For example, wild animals forage more for food in human settlements when their natural habitats are damaged; similarly, humans lacking steady access to farmed and regulated protein often purchase wild game meat from “wet markets,” where game hunters, vendors, and customers all risk infection. Epidemiologists trace the Wuhan coronavirus outbreak to the Huanan Seafood Wholesale Market. Human disasters like warfare or famine create refugees, people who migrate into animal habitats as they struggle with food security. Environmental disasters like flood or drought can also create migrations of animal refugees who wander into human settlements with their pathogens. Human disruptions of natural environments create new pressures to migrate, in which organisms carry their pathogens with them. Brand new studies have implicated bats and pangolins, but also civet cats—though still inconclusively—in the spread of COVID-19. On April 5, news broke that a tiger from the Bronx zoo tested positive for COVID-19 after zookeepers noticed a group of lions and tigers exhibiting symptoms consistent with the disease. This news has troubled the previous consensus among experts that (although the virus can infect cats, chickens, pigs, and ducks), pet and livestock owners should not be concerned about getting the virus from, or giving the virus to, domestic animals. The American Veterinary Medical Association warned people sick with COVID-19 to avoid contact with pets and livestock “out of an abundance of caution.”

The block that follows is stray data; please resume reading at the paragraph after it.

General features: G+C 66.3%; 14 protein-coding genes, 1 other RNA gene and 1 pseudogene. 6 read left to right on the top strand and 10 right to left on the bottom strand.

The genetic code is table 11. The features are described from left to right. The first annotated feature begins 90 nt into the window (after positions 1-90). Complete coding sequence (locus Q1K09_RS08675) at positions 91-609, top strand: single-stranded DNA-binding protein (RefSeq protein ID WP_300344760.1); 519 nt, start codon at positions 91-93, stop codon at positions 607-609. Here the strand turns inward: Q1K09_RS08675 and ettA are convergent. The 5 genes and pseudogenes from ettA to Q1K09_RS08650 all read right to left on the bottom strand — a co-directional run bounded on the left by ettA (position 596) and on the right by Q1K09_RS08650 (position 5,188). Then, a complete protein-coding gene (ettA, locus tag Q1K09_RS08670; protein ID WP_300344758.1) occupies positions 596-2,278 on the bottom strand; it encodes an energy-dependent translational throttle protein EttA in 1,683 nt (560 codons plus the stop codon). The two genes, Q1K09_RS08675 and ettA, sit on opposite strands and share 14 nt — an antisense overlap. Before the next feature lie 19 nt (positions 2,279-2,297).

In each case, the crucial disruptor allowing nonhuman diseases to flood human society was human activity: the food injustice that causes people to turn to game markets for protein, the rapid transportation networks (cruise ships, airplanes) that move sick people around the globe, and the destruction of animal habitats which drive animals closer to human settlement. Scientific American recently reported that “Destroyed Habitat Creates the Perfect Conditions for Coronavirus to Emerge.” (see also Environmental Health News). For example, humans hunt bats for game meat, but also threaten their habitats with deforestation. Furthermore, like humans, bats live in dense social agglomerations which allow respiratory viruses to spread efficiently. I learned this through conversation with disease historian and OU Provost Kyle Harper, who recently connected the spread of respiratory viruses with human social evolution, particularly urbanization.